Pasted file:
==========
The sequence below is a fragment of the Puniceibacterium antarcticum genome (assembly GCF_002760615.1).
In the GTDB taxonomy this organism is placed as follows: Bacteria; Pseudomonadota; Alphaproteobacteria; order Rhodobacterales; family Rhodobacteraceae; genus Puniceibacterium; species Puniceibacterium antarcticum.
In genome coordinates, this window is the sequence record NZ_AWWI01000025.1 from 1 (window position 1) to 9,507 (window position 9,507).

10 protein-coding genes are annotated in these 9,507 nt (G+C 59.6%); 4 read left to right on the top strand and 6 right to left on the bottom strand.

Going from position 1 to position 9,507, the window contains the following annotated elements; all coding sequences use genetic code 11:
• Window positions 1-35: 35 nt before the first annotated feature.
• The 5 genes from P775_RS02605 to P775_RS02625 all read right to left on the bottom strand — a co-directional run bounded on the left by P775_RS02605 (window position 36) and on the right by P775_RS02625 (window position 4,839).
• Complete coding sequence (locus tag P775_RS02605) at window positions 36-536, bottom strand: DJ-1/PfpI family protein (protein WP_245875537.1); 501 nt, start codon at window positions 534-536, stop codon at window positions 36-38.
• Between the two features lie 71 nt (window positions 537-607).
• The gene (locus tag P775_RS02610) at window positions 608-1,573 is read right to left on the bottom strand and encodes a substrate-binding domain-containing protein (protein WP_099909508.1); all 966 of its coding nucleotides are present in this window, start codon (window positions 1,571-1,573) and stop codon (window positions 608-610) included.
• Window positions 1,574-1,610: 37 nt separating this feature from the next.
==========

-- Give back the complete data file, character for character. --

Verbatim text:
The sequence below is a fragment of the Puniceibacterium antarcticum genome (assembly GCF_002760615.1).
In the GTDB taxonomy this organism is placed as follows: Bacteria; Pseudomonadota; Alphaproteobacteria; order Rhodobacterales; family Rhodobacteraceae; genus Puniceibacterium; species Puniceibacterium antarcticum.
In genome coordinates, this window is the sequence record NZ_AWWI01000025.1 from 1 (window position 1) to 9,507 (window position 9,507).

10 protein-coding genes are annotated in these 9,507 nt (G+C 59.6%); 4 read left to right on the top strand and 6 right to left on the bottom strand.

Going from position 1 to position 9,507, the window contains the following annotated elements; all coding sequences use genetic code 11:
• Window positions 1-35: 35 nt before the first annotated feature.
• The 5 genes from P775_RS02605 to P775_RS02625 all read right to left on the bottom strand — a co-directional run bounded on the left by P775_RS02605 (window position 36) and on the right by P775_RS02625 (window position 4,839).
• Complete coding sequence (locus tag P775_RS02605) at window positions 36-536, bottom strand: DJ-1/PfpI family protein (protein WP_245875537.1); 501 nt, start codon at window positions 534-536, stop codon at window positions 36-38.
• Between the two features lie 71 nt (window positions 537-607).
• The gene (locus tag P775_RS02610) at window positions 608-1,573 is read right to left on the bottom strand and encodes a substrate-binding domain-containing protein (protein WP_099909508.1); all 966 of its coding nucleotides are present in this window, start codon (window positions 1,571-1,573) and stop codon (window positions 608-610) included.
• Window positions 1,574-1,610: 37 nt separating this feature from the next.